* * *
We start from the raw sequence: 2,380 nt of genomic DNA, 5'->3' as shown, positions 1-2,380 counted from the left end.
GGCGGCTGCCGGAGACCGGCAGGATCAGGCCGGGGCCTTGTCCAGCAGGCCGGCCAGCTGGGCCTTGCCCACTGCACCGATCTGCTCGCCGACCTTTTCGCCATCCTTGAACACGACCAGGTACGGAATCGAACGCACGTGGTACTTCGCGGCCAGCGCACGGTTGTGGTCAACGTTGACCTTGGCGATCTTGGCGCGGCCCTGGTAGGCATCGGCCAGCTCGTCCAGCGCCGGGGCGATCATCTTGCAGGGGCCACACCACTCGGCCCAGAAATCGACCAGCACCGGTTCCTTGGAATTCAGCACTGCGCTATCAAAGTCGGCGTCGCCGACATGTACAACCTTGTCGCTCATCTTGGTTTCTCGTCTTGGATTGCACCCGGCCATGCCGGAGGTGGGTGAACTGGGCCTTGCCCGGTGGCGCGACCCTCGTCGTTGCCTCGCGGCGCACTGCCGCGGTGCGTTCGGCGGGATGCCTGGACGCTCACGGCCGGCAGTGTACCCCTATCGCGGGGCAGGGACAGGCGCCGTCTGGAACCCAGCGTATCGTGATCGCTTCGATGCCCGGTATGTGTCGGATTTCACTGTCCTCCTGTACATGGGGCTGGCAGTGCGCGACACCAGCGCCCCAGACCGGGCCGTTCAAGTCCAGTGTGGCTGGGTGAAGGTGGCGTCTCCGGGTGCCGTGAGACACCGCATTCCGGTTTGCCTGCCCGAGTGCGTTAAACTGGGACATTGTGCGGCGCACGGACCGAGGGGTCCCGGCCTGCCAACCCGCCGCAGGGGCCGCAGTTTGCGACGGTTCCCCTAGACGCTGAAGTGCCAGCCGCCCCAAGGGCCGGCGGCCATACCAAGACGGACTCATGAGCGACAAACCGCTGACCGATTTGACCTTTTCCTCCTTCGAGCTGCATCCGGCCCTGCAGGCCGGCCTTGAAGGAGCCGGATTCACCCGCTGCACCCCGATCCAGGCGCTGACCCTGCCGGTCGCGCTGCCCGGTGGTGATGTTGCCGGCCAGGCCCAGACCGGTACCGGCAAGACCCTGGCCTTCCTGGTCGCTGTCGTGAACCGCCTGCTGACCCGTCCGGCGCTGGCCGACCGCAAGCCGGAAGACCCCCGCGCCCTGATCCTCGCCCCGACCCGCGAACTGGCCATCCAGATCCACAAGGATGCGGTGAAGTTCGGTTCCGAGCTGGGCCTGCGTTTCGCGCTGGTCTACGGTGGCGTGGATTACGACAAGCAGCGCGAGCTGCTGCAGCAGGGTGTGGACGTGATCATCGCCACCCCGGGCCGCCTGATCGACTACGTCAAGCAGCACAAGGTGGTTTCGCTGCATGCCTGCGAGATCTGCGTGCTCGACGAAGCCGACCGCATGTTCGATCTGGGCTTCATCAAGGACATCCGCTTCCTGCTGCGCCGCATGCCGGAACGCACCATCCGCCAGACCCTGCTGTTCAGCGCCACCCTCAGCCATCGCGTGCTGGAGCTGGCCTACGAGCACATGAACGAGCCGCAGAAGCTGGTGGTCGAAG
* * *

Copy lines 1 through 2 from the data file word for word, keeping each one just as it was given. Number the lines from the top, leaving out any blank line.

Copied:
We start from the raw sequence: 2,380 nt of genomic DNA, 5'->3' as shown, positions 1-2,380 counted from the left end.
GGCGGCTGCCGGAGACCGGCAGGATCAGGCCGGGGCCTTGTCCAGCAGGCCGGCCAGCTGGGCCTTGCCCACTGCACCGATCTGCTCGCCGACCTTTTCGCCATCCTTGAACACGACCAGGTACGGAATCGAACGCACGTGGTACTTCGCGGCCAGCGCACGGTTGTGGTCAACGTTGACCTTGGCGATCTTGGCGCGGCCCTGGTAGGCATCGGCCAGCTCGTCCAGCGCCGGGGCGATCATCTTGCAGGGGCCACACCACTCGGCCCAGAAATCGACCAGCACCGGTTCCTTGGAATTCAGCACTGCGCTATCAAAGTCGGCGTCGCCGACATGTACAACCTTGTCGCTCATCTTGGTTTCTCGTCTTGGATTGCACCCGGCCATGCCGGAGGTGGGTGAACTGGGCCTTGCCCGGTGGCGCGACCCTCGTCGTTGCCTCGCGGCGCACTGCCGCGGTGCGTTCGGCGGGATGCCTGGACGCTCACGGCCGGCAGTGTACCCCTATCGCGGGGCAGGGACAGGCGCCGTCTGGAACCCAGCGTATCGTGATCGCTTCGATGCCCGGTATGTGTCGGATTTCACTGTCCTCCTGTACATGGGGCTGGCAGTGCGCGACACCAGCGCCCCAGACCGGGCCGTTCAAGTCCAGTGTGGCTGGGTGAAGGTGGCGTCTCCGGGTGCCGTGAGACACCGCATTCCGGTTTGCCTGCCCGAGTGCGTTAAACTGGGACATTGTGCGGCGCACGGACCGAGGGGTCCCGGCCTGCCAACCCGCCGCAGGGGCCGCAGTTTGCGACGGTTCCCCTAGACGCTGAAGTGCCAGCCGCCCCAAGGGCCGGCGGCCATACCAAGACGGACTCATGAGCGACAAACCGCTGACCGATTTGACCTTTTCCTCCTTCGAGCTGCATCCGGCCCTGCAGGCCGGCCTTGAAGGAGCCGGATTCACCCGCTGCACCCCGATCCAGGCGCTGACCCTGCCGGTCGCGCTGCCCGGTGGTGATGTTGCCGGCCAGGCCCAGACCGGTACCGGCAAGACCCTGGCCTTCCTGGTCGCTGTCGTGAACCGCCTGCTGACCCGTCCGGCGCTGGCCGACCGCAAGCCGGAAGACCCCCGCGCCCTGATCCTCGCCCCGACCCGCGAACTGGCCATCCAGATCCACAAGGATGCGGTGAAGTTCGGTTCCGAGCTGGGCCTGCGTTTCGCGCTGGTCTACGGTGGCGTGGATTACGACAAGCAGCGCGAGCTGCTGCAGCAGGGTGTGGACGTGATCATCGCCACCCCGGGCCGCCTGATCGACTACGTCAAGCAGCACAAGGTGGTTTCGCTGCATGCCTGCGAGATCTGCGTGCTCGACGAAGCCGACCGCATGTTCGATCTGGGCTTCATCAAGGACATCCGCTTCCTGCTGCGCCGCATGCCGGAACGCACCATCCGCCAGACCCTGCTGTTCAGCGCCACCCTCAGCCATCGCGTGCTGGAGCTGGCCTACGAGCACATGAACGAGCCGCAGAAGCTGGTGGTCGAAG